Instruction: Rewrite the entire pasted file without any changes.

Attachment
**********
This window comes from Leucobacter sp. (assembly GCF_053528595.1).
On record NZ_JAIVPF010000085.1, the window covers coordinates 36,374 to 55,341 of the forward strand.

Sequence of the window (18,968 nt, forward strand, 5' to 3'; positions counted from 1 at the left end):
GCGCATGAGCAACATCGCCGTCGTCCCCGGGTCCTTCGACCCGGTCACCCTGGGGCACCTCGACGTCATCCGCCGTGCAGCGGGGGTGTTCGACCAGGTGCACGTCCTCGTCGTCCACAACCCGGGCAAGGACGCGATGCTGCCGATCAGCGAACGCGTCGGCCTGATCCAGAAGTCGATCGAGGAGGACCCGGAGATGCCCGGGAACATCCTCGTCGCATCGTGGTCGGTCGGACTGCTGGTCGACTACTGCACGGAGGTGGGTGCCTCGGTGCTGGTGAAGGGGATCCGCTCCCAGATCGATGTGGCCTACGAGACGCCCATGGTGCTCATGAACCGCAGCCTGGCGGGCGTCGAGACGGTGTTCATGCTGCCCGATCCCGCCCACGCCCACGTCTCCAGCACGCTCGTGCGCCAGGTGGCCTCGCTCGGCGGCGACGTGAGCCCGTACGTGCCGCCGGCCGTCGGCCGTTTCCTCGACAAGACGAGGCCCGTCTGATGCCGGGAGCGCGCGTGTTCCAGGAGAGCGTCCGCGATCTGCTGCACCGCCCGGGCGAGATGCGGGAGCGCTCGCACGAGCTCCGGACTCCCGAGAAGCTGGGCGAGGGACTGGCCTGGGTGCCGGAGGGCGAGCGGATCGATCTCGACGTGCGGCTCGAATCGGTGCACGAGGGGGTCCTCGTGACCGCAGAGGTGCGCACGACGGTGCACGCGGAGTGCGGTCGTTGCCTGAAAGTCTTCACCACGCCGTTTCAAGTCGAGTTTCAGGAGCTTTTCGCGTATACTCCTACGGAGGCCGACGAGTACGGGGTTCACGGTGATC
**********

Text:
This window comes from Leucobacter sp. (assembly GCF_053528595.1).
On record NZ_JAIVPF010000085.1, the window covers coordinates 36,374 to 55,341 of the forward strand.

Sequence of the window (18,968 nt, forward strand, 5' to 3'; positions counted from 1 at the left end):
GCGCATGAGCAACATCGCCGTCGTCCCCGGGTCCTTCGACCCGGTCACCCTGGGGCACCTCGACGTCATCCGCCGTGCAGCGGGGGTGTTCGACCAGGTGCACGTCCTCGTCGTCCACAACCCGGGCAAGGACGCGATGCTGCCGATCAGCGAACGCGTCGGCCTGATCCAGAAGTCGATCGAGGAGGACCCGGAGATGCCCGGGAACATCCTCGTCGCATCGTGGTCGGTCGGACTGCTGGTCGACTACTGCACGGAGGTGGGTGCCTCGGTGCTGGTGAAGGGGATCCGCTCCCAGATCGATGTGGCCTACGAGACGCCCATGGTGCTCATGAACCGCAGCCTGGCGGGCGTCGAGACGGTGTTCATGCTGCCCGATCCCGCCCACGCCCACGTCTCCAGCACGCTCGTGCGCCAGGTGGCCTCGCTCGGCGGCGACGTGAGCCCGTACGTGCCGCCGGCCGTCGGCCGTTTCCTCGACAAGACGAGGCCCGTCTGATGCCGGGAGCGCGCGTGTTCCAGGAGAGCGTCCGCGATCTGCTGCACCGCCCGGGCGAGATGCGGGAGCGCTCGCACGAGCTCCGGACTCCCGAGAAGCTGGGCGAGGGACTGGCCTGGGTGCCGGAGGGCGAGCGGATCGATCTCGACGTGCGGCTCGAATCGGTGCACGAGGGGGTCCTCGTGACCGCAGAGGTGCGCACGACGGTGCACGCGGAGTGCGGTCGTTGCCTGAAAGTCTTCACCACGCCGTTTCAAGTCGAGTTTCAGGAGCTTTTCGCGTATACTCCTACGGAGGCCGACGAGTACGGGGTTCACGGTGATC